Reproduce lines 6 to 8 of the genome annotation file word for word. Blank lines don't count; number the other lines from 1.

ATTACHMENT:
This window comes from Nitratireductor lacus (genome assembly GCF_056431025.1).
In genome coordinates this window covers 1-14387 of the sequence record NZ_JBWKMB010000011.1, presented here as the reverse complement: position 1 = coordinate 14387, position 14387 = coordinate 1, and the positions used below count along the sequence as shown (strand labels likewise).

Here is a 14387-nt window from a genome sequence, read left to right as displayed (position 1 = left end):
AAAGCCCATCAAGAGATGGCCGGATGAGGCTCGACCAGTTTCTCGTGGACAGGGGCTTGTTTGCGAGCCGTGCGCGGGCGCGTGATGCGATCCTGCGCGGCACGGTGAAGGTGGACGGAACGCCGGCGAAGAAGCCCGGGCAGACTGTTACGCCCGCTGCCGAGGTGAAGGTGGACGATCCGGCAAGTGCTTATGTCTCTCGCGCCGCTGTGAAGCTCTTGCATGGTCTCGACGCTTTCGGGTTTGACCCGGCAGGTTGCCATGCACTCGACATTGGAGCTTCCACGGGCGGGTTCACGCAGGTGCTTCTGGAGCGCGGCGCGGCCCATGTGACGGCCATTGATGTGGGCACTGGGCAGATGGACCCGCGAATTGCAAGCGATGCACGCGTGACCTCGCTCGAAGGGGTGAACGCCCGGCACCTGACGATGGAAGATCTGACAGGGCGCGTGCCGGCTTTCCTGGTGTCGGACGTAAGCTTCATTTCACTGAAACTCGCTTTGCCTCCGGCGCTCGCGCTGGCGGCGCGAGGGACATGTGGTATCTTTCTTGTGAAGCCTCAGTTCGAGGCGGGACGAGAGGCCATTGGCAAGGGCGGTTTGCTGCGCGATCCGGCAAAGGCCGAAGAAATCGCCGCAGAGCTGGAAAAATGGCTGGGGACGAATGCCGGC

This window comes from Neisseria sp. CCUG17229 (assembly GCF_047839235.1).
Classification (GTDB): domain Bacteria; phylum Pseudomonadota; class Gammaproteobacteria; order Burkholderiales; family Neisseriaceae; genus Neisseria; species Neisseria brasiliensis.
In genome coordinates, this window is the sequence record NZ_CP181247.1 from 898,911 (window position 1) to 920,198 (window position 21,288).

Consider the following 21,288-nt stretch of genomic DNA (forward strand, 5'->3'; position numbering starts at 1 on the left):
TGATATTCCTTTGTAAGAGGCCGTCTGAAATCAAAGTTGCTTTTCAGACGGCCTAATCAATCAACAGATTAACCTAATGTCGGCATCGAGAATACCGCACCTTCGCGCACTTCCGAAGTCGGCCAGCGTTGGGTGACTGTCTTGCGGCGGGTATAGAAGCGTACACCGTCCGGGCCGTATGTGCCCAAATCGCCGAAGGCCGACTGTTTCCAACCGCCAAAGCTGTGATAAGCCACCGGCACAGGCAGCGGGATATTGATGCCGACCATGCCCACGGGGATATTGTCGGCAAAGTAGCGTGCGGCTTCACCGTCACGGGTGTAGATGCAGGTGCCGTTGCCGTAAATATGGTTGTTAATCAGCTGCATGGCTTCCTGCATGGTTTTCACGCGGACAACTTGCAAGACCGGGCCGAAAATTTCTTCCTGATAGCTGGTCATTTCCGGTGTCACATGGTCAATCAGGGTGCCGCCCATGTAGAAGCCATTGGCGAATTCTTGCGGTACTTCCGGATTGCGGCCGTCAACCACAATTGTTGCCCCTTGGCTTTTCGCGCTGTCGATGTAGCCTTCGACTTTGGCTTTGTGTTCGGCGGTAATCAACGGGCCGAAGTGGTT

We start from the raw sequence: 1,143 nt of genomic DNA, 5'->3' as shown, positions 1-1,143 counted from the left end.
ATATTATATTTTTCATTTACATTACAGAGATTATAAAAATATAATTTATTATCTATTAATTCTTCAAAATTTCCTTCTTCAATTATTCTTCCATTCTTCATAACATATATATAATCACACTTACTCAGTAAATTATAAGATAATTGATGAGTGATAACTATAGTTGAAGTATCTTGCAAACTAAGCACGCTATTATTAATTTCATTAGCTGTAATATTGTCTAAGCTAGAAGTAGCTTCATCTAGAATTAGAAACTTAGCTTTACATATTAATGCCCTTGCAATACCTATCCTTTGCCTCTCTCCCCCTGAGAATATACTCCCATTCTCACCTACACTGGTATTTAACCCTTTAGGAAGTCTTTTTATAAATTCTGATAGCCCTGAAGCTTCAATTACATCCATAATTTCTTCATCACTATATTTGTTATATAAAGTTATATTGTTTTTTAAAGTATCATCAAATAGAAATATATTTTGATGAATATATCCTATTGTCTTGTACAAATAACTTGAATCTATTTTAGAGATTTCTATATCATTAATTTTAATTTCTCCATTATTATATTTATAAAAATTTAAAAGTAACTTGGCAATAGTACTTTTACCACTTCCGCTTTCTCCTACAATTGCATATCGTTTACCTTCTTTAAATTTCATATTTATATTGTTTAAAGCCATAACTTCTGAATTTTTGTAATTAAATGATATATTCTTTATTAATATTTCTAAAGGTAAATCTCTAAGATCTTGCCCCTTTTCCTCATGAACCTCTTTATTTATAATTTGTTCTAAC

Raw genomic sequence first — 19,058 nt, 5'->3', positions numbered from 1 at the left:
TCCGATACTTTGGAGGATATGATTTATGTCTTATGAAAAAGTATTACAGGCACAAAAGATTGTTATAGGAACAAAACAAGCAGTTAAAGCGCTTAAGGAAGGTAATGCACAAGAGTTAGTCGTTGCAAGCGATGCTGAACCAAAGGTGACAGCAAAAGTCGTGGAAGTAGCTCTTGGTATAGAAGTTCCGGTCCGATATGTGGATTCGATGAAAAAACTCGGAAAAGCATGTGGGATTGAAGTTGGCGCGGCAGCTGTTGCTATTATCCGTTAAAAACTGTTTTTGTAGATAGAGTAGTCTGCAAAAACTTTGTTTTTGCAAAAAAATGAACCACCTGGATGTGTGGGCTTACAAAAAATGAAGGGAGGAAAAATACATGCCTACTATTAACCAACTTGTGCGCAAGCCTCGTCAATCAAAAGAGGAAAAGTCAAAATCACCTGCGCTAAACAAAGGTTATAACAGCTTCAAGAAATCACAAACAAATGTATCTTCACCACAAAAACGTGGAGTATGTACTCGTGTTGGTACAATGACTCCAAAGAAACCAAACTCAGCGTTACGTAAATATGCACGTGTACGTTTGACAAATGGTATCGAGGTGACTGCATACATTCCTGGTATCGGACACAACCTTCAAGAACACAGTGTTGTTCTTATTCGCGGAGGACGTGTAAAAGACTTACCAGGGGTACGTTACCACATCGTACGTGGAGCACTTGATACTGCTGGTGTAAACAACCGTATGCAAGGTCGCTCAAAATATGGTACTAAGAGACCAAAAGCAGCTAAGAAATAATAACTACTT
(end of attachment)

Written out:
Classification (GTDB): domain Bacteria; phylum Pseudomonadota; class Gammaproteobacteria; order Burkholderiales; family Neisseriaceae; genus Neisseria; species Neisseria brasiliensis.
In genome coordinates, this window is the sequence record NZ_CP181247.1 from 898,911 (window position 1) to 920,198 (window position 21,288).

Consider the following 21,288-nt stretch of genomic DNA (forward strand, 5'->3'; position numbering starts at 1 on the left):